In the era of universal test and treat in Uganda, recent intimate partner violence is not associated with subsequent ART use or viral suppression: Intimate Partner Violence and HIV Care Outcomes

Amanda P. Miller, Eileen V. Pitpitan, Susan M. Kiene, Anita Raj, Sonia Jain, María Luisa Zúñiga, Dorean Nabulaku, Fred Nalugoda, Robert Ssekubugu, Betty Nantume, Godfrey Kigozi, Nelson K. Sewankambo, Joseph Kagaayi, Steven J. Reynolds, Maria Wawer, Jennifer A. Wagman

Research output: Contribution to journalArticlepeer-review

Abstract

Intimate partner violence (IPV) has been associated with delays throughout the HIV care continuum. This study explored prospective associations between experiences of past-year IPV and two HIV care outcomes in the context of current universal test and treat guidelines using two consecutive rounds of an ongoing HIV surveillance study conducted in the Rakai region of Uganda. Longitudinal logistic regression models examined associations between IPV, use of antiretroviral therapy (ART) and viral load suppression (VS), adjusting for outcome variables at baseline. To address differences in ART retention by IPV, propensity scores were used to create inverse-probability-of-treatment-and-censoring-weighted (IPTCW) models. At baseline, of 1923 women with HIV (WWH), 34.6%, 26.5%, 13.5% reported past-year verbal, physical and sexual IPV; a lower proportion of persons who experienced physical IPV (79.4%) were VS than those who did not (84.3%; p = 0.01). The proportion VS at baseline also significantly differed by exposure to verbal IPV (p = 0.03). However, in adjusted longitudinal models, IPV was not associated with lower odds of ART use or VS at follow-up. Among WWH in the Rakai region, IPV does not appear to be a barrier to subsequent ART use or VS. However, given the prevalence of IPV in this population, interventions are needed.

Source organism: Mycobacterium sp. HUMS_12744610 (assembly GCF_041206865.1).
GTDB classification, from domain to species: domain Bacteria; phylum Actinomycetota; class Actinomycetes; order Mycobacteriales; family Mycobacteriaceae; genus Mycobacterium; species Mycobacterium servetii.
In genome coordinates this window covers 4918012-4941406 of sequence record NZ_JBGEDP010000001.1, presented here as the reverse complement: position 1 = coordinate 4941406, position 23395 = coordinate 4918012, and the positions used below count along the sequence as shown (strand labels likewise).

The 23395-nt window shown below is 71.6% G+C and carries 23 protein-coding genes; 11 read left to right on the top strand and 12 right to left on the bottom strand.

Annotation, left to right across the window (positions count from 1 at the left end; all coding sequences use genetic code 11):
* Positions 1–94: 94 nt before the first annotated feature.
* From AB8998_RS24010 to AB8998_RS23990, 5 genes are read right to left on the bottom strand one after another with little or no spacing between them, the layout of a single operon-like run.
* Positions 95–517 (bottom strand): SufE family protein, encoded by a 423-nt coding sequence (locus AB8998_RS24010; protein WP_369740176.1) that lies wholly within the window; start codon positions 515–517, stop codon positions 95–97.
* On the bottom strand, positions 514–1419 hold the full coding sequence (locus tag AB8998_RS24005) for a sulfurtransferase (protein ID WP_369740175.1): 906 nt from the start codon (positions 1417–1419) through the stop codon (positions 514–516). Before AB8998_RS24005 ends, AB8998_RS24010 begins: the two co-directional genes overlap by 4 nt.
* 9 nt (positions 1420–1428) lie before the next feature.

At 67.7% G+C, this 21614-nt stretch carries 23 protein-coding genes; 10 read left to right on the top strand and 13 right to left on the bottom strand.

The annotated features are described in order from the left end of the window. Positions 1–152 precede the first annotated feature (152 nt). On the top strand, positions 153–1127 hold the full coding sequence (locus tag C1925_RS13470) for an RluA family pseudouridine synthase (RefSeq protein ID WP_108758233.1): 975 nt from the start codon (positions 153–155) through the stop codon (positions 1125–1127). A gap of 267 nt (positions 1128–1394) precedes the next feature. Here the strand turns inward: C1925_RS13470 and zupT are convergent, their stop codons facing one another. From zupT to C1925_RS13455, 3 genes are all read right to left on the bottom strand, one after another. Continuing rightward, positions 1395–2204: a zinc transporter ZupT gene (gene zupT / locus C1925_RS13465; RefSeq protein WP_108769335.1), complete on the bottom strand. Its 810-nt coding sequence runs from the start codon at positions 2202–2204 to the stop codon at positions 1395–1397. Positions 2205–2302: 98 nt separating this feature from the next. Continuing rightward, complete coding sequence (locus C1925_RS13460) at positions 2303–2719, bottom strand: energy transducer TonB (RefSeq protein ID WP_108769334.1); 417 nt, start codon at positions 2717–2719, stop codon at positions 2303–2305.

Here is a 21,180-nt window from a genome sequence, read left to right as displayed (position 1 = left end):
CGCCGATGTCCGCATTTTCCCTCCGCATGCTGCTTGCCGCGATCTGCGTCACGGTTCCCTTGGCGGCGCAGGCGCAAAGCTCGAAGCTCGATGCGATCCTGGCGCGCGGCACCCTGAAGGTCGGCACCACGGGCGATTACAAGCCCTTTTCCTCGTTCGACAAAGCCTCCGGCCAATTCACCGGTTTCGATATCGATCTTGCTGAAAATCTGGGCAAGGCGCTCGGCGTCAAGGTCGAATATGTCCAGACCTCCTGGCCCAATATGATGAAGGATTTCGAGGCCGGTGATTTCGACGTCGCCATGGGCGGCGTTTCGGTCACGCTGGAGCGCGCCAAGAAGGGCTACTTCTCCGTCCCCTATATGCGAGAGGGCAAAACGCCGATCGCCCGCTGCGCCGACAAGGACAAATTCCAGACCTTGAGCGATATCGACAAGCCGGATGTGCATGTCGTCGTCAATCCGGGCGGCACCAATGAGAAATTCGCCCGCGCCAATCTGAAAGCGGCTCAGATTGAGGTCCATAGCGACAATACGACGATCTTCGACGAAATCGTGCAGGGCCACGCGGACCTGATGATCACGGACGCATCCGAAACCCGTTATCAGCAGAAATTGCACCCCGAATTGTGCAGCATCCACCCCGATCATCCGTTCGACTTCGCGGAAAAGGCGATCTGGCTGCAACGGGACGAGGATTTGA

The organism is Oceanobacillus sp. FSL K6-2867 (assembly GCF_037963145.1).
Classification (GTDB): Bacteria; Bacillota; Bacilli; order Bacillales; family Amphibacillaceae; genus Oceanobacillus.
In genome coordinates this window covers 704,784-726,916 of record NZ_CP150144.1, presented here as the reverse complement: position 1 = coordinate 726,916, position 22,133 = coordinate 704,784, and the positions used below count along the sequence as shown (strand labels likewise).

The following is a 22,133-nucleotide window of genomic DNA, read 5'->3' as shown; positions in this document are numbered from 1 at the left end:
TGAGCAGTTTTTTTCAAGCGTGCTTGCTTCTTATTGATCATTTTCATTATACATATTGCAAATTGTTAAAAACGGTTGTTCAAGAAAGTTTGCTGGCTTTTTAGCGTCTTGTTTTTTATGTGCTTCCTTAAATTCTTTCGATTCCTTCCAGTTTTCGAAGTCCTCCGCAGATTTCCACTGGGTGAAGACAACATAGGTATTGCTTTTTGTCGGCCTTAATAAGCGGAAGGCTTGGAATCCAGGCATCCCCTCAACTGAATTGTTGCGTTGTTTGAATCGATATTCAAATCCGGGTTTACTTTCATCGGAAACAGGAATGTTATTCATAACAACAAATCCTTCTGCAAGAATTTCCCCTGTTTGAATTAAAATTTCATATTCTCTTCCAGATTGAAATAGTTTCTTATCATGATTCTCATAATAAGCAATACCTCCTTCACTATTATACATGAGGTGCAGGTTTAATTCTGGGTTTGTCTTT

Original languageEnglish (US)
Pages (from-to)1291-1298
Number of pages8
JournalAIDS Care - Psychological and Socio-Medical Aspects of AIDS/HIV
Volume35
Issue number9
DOIs
StatePublished - 2023

Keywords

  • HIV
  • Uganda
  • intimate partner violence
  • treatment adherence
  • viral suppression

ASJC Scopus subject areas

  • Health(social science)
  • Social Psychology
  • Public Health, Environmental and Occupational Health

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